Casey Anthony Trial: The Accused Killer Speaks

The accused murderess may not testify, but jurors got to hear from her nevertheless—through eerie videotaped jailhouse conversations that reveal Anthony’s true moods.

The jury in the Casey Anthony murder trial heard dramatic and emotional words from the defendant herself as the second week of testimony in Orlando, Florida, came to a close.

No, Casey Anthony did not take the stand—most legal experts agree her lawyers will never let her be exposed to prosecutor’s questions as it’s just too risky to put a known liar on the stand. What the jury heard was nearly nine hours of audio- and videotape of Casey Anthony displaying all sorts of emotions and revealing all sorts of information that makes her stated defense more difficult.

The stench of familial betrayal drips off these tapes. Recorded during late July and into August of 2008, the content is sometimes jaw-dropping, especially when viewed through the lens of currently known facts and when compared to admissions made by Casey Anthony’s own defense attorneys.

The jury heard a revealing audiotape of an f-word-dropping “Arrogant Casey” who called home the night she was first arrested to chide her mother about “your nice little cameo on TV” that she had just watched on the jail’s television. She then told her mother she didn’t want to talk to her and demanded her boyfriend’s phone number, which had been lost when officers confiscated her cellphone.

The jury got to see several videotaped jailhouse visits with her parents during which “Mysterious Casey” appeared. She hinted at dark forces behind the kidnapping of her 2-year-old daughter, Caylee, by a nanny named Zanny. Unnamed people had somehow threatened the family’s security, Casey seemed to say, and therefore she could give her parents no solid information while the jail cameras recorded their conversations.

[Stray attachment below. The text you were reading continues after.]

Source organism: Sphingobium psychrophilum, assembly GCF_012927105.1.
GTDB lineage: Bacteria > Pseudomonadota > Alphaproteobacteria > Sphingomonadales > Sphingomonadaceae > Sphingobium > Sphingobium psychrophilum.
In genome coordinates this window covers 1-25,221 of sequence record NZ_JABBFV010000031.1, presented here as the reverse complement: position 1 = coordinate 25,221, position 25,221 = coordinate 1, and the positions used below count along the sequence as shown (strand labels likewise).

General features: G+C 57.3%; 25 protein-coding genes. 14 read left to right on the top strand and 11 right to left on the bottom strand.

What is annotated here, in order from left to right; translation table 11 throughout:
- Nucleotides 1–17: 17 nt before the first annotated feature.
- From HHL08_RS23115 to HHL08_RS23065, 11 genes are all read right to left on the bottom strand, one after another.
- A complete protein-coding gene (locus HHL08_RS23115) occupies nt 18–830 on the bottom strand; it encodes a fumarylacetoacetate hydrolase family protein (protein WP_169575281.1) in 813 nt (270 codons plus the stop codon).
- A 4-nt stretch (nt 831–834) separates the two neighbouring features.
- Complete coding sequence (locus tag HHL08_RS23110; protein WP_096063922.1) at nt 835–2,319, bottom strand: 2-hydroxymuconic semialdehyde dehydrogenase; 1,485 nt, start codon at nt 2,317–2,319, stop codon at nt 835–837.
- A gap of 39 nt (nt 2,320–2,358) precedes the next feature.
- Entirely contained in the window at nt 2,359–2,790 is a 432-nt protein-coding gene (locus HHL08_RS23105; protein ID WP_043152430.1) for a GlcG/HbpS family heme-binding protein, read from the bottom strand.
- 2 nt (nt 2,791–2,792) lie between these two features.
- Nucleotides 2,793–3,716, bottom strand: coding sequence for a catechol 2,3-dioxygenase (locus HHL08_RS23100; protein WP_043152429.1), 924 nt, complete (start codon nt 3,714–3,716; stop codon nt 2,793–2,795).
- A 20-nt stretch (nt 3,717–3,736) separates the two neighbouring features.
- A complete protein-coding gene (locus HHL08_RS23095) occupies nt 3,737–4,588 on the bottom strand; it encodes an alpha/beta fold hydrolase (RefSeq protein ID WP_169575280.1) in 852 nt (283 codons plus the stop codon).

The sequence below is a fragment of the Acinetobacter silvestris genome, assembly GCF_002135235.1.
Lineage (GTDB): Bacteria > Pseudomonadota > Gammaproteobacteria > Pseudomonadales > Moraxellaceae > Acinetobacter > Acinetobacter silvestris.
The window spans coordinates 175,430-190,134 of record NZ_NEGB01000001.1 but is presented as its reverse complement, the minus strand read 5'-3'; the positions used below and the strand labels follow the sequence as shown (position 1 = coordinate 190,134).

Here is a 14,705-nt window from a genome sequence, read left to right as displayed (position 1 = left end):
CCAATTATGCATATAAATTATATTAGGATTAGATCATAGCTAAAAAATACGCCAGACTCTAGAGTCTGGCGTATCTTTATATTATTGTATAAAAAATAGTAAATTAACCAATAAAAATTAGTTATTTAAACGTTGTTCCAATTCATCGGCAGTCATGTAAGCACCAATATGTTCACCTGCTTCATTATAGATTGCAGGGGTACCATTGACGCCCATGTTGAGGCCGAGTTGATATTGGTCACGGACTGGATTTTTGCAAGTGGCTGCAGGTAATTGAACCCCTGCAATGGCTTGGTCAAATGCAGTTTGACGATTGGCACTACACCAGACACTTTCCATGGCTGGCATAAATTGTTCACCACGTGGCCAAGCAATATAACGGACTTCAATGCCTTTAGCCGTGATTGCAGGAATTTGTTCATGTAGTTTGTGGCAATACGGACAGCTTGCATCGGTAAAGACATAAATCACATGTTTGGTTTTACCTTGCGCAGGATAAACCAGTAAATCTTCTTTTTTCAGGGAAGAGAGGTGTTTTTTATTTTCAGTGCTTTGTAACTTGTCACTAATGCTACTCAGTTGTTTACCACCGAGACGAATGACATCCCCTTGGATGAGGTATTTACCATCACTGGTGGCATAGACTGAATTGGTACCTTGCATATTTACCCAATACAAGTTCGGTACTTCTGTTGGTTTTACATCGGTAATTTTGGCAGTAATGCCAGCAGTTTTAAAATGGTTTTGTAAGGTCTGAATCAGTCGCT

She hinted at dark forces behind the kidnapping of her 2-year-old daughter, Caylee, by a nanny named Zanny.

Casey is heard promising to write letters of explanation, letters to be delivered by her attorney. Her mother, Cindy, asks later about the letters, indicating they never arrived.

Also on the videos, the jury saw the “Strong Willed and Determined Casey”— a mother focused on one thing: bringing her child back home safely.

“I’m trying to stay so strong for you. Every day it gets harder….” Cindy Anthony tells her jailed daughter as each holds a phone receiver and looks into a camera set up in their separate rooms.

“You have to keep your strength up as much as you can,” Casey tells her distraught mother. “When she comes home, Caylee is going to need us to be strong for her.”

A sobbing Cindy says, “But she can’t see us! Caylee can’t see us! Zanny is not going to hurt Caylee is she?” And Casey—the young woman whose defense attorney now says the child was never technically missing, that she accidentally drowned in the family’s backyard pool on June 16—coolly and causally says, “No. No. In my gut I can feel she’s OK.”

The defendant continually soothes her parents about the nanny’s intentions—a nanny her lawyer now says was one of Casey’s many “imaginary friends.”

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The jury also got a glimpse of the “Shrewd Casey.” Holding the oversize receiver with one of her handcuffed hands, wiping away tears with the other, she tells her parents, “It’s so good to see you guys. I just want to keep saying that. If I could just get out of here to help look for Caylee…” and her voice trails off. The tone is reminiscent of a weepy young girl used to being able to get her way.